3-wood: Titleist TSR1 (15 degrees)
Shaft: Mitsubishi Tensei AV Raw White 55 S

Hybrid: Ping G430 (19 degrees)
Shaft: Graphite Design Tour AD DI 75 R

Hybrid: Ping G430 (22 degrees)
Shaft: Graphite Design Tour AD DI 75 R

Hybrid: Ping G430 (26 degrees)
Shaft: Graphite Design Tour AD DI 75 R

Irons: Titleist T200 (6-PW), Titleist T150 (7-PW)
Shafts: AeroTech SteelFiber i95

Wedges: Titleist Vokey Design SM9 (48-10F), WedgeWorks Proto (54-M), Miura MG-R01 (58)
Shafts: AeroTech SteelFiber i95 cw (48, 54), UST Mamiya Recoil 95 (58)

Grips: Golf Pride MCC, Grip Master

More photos of Ruixin Liu’s WITB in the forums.

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Whats in the Bag

Will McGirt WITB 2023 (October)



  • Will McGirt what’s in the bag accurate as of the Sanderson Farms Championship.

Driver: Callaway Paradym Triple Diamond (8.5 degrees @9.5)
Shaft: Fujikura Ventus TR Red 6 X

3-wood: TaylorMade Stealth Plus (15 degrees)
Shaft: Fujikura Ventus Blue 7 X

3-wood: Ping G430 Max (15 degrees)
Shaft: Fujikura Ventus Blue 7 X

5-wood: Ping G430 Max (18 degrees)
Shaft: Fujikura Ventus Blue 8 X

Irons: Srixon ZX5 Mk II (4, 5), Srixon ZX7 Mk II (6-PW)
Shafts: Nippon N.S. Pro Modus3 Tour 120 X

Wedges: Cleveland RTX6 Tour Rack (50-10 Mid, 54-12 Full, 58-09 Full)
Shafts: Nippon N.S. Pro Modus3 Tour 125 Wedge

Putter: Scotty Cameron prototype

Grips: Golf Pride Victory Cord

More photos of Will McGirt’s WITB in the forums.

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Club Junkie Review: Graphite Design Tour AD VF wood shaft



Graphite Design has been a legendary brand in the world of premium golf shafts since the company was founded in 1989. Graphite Design has had some popular shafts over the years, but they are probably most well known for the Tour AD DI that was released in 2010. Today we are talking about the newest shaft in the Graphite Design lineup, the new VF. The letters do stand for something, Victory Force, and according to Graphite Design every victory requires force! For a more in-depth review, please check out the Club Junkie podcast below or on any streaming platform. Just search “GolfWRX Radio.”

Out of the box, the VF has a very familiar look with a red handle section and a black tip section that are separated with the traditional 10 silver rings. The color combination is definitely more subtle than some of the other Tour AD shaft combinations. Graphite Design doesn’t make too many low-launching shafts, so the VF is filling that need. The VF will suit players looking for low/,id launch and low spin shaft to put in their driver or fairway wood.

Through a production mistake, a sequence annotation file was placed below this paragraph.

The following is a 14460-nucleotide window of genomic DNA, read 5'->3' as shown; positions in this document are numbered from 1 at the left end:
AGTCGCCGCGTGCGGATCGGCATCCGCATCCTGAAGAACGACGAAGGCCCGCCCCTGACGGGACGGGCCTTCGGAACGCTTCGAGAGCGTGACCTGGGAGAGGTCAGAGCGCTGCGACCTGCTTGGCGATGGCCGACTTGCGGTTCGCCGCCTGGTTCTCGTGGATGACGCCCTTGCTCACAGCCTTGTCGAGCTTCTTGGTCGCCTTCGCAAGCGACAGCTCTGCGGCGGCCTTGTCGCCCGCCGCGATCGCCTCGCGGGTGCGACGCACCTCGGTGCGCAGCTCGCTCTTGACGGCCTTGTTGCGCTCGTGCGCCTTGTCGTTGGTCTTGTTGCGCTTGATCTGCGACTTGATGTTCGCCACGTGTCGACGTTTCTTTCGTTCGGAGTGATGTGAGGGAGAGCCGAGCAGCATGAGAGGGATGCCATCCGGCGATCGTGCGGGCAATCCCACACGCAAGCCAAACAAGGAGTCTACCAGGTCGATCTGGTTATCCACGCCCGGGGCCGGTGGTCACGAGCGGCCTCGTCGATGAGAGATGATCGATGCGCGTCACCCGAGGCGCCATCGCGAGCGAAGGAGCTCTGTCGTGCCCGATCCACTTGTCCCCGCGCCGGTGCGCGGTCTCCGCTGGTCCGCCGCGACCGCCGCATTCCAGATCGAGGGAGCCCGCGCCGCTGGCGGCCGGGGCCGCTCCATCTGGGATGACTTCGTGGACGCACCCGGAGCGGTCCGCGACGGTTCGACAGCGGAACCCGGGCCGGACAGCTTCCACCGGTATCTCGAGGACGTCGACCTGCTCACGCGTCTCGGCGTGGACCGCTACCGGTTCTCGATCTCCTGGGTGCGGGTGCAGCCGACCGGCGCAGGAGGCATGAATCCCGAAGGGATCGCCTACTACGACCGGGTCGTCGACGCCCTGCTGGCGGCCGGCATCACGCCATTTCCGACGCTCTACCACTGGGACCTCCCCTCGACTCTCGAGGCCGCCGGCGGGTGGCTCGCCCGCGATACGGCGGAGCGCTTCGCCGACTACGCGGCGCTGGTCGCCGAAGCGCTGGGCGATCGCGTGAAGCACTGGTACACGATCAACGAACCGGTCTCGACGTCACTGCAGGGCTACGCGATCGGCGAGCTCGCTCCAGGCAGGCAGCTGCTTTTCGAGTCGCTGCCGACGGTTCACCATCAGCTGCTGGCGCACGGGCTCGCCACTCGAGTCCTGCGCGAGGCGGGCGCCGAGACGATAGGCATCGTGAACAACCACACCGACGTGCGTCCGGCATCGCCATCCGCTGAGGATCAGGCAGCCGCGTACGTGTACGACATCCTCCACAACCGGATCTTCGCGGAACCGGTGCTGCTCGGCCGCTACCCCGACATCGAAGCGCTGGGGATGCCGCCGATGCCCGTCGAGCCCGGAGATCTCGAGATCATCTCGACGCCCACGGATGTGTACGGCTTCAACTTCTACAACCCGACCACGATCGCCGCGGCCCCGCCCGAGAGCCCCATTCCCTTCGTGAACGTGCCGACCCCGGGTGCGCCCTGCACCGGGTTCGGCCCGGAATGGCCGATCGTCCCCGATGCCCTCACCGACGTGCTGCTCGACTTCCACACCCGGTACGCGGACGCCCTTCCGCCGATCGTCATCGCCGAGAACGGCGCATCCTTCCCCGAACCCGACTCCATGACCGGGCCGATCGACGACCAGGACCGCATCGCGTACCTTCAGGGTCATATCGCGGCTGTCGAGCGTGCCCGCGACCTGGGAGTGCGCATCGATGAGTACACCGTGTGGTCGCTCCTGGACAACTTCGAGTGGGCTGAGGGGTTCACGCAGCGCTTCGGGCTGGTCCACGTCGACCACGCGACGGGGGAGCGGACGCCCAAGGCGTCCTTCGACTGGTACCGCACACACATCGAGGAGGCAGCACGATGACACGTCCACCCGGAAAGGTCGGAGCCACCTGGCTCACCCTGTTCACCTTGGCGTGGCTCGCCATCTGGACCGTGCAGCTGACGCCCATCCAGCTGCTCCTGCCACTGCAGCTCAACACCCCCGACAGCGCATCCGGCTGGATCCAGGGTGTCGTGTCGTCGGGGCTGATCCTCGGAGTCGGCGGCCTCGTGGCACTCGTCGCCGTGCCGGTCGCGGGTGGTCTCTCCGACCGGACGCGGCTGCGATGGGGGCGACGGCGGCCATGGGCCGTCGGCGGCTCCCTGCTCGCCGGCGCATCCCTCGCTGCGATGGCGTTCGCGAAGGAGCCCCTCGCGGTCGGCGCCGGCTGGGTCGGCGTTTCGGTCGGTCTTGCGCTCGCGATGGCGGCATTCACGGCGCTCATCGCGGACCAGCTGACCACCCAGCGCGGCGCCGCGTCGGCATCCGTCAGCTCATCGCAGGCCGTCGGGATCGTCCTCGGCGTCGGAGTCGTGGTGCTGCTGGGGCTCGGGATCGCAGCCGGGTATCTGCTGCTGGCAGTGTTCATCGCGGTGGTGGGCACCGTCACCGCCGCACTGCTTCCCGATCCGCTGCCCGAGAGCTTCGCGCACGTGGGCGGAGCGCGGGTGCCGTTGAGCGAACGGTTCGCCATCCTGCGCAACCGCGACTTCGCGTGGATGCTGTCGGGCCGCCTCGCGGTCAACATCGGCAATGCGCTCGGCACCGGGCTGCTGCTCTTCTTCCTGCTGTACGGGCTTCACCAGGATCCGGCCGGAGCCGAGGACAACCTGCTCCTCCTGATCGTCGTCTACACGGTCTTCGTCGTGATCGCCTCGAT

The shaft profile is a firm+ handle section, it matches the stiffest handles Graphite Design shafts, with a stiff midsection, and finally a very stiff tip. Exotic materials are used along with MSI Design to maintain stability and consistency. Graphite Design uses Torayca M40X carbon fiber in the handle section to make it stiffer and enhance control of the shaft. Ultra-high modulus Torayca T1100G is used in the middle and tip section for added stability without losing that smooth feel.

I built up the VF shaft using a universal tip system that allows me to use the shaft in any driver head. The building went extremely smoothly as every Graphite Design shaft I have ever installed has a consistent tip diameter and I have never had any issues with a sloppy fit. Once the VF was cut to length and installed, the shaft has a great look that doesn’t jump out as distracting or eye-catching. If you are playing a TaylorMade Stealth 2, then the shaft blends in naturally and they look to visually be great partners!

You would expect a smooth and responsive feel from any Graphite Design shaft and you will get just that with the VF. For me the shaft was exactly as Graphite Design describes, being mid/low launch and offering a very penetrating ball flight. The Tour AD XC might launch a touch lower, but I like the feel and consistency I get from the VF just a little bit more. No matter what driver head I used, the VF seemed to offer ball flight in a similar window, slightly lower than the Fujikura Ventus TR Blue I was using. Even shots into the wind showed no real signs of rising or ballooning. Spin was also lower than I expected with the VF shaft. On the course, I noticed a penetrating, boring flight no matter where I hit the ball on the driver face. Shots struck low on the face held a good amount of distance and even the low heel strike seemed to launch lower and carry further.

I even took a couple of driver heads out to the range with a launch monitor and noticed that I rarely saw a spin number with a “3” in front of it. Almost every shot, good and not so good, seemed to spin around that 2,600 RPM number. With many fittings and shaft tinkering, that is usually on the lower end of what I find with my swing. As I said with the shaft being mid/low launch I was seeing an average of around 11 degrees while using a couple of 10.5-degree driver heads. On course, the VF was very straight and consistent and while it seemed easier to square up than I expected, it did not want to go left as easily as some other shafts. I would consider the flight just slightly fade biased but if you release the club properly you will be rewarded with a straight shot down the fairway.

Overall, the Graphite Design Tour AD VF is a really solid mid/low launch and low spin option with a smooth feel. It is starting to gain some traction on the professional tours and could be a great shaft for your swing as well.

Graphite Design Tour AD VF Specs